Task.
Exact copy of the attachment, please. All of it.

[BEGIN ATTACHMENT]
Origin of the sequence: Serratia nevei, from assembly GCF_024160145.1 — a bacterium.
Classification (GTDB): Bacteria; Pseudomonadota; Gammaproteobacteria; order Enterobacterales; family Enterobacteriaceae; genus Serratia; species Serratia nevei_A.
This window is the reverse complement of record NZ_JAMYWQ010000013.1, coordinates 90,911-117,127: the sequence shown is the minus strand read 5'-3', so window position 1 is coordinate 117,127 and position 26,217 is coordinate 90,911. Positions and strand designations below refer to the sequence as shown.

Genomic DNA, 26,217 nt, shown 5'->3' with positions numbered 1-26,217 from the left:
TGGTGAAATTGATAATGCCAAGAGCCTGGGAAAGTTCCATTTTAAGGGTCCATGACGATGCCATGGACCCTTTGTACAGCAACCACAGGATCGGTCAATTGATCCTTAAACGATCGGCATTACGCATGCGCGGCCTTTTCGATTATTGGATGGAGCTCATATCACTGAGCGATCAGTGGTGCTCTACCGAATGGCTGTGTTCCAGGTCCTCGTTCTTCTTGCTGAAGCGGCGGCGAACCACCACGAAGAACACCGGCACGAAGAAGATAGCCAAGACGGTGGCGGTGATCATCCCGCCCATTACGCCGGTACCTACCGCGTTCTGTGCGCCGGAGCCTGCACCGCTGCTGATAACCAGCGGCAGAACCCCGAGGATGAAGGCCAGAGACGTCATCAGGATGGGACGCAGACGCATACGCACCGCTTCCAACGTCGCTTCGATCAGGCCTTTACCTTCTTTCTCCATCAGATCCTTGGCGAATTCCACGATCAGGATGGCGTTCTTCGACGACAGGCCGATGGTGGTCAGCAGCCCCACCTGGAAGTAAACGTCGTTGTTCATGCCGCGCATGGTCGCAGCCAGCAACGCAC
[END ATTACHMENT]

Origin of the sequence: Serratia nevei, from assembly GCF_024160145.1 — a bacterium.
Classification (GTDB): Bacteria; Pseudomonadota; Gammaproteobacteria; order Enterobacterales; family Enterobacteriaceae; genus Serratia; species Serratia nevei_A.
This window is the reverse complement of record NZ_JAMYWQ010000013.1, coordinates 90,911-117,127: the sequence shown is the minus strand read 5'-3', so window position 1 is coordinate 117,127 and position 26,217 is coordinate 90,911. Positions and strand designations below refer to the sequence as shown.

Genomic DNA, 26,217 nt, shown 5'->3' with positions numbered 1-26,217 from the left:
TGGTGAAATTGATAATGCCAAGAGCCTGGGAAAGTTCCATTTTAAGGGTCCATGACGATGCCATGGACCCTTTGTACAGCAACCACAGGATCGGTCAATTGATCCTTAAACGATCGGCATTACGCATGCGCGGCCTTTTCGATTATTGGATGGAGCTCATATCACTGAGCGATCAGTGGTGCTCTACCGAATGGCTGTGTTCCAGGTCCTCGTTCTTCTTGCTGAAGCGGCGGCGAACCACCACGAAGAACACCGGCACGAAGAAGATAGCCAAGACGGTGGCGGTGATCATCCCGCCCATTACGCCGGTACCTACCGCGTTCTGTGCGCCGGAGCCTGCACCGCTGCTGATAACCAGCGGCAGAACCCCGAGGATGAAGGCCAGAGACGTCATCAGGATGGGACGCAGACGCATACGCACCGCTTCCAACGTCGCTTCGATCAGGCCTTTACCTTCTTTCTCCATCAGATCCTTGGCGAATTCCACGATCAGGATGGCGTTCTTCGACGACAGGCCGATGGTGGTCAGCAGCCCCACCTGGAAGTAAACGTCGTTGTTCATGCCGCGCATGGTCGCAGCCAGCAACGCAC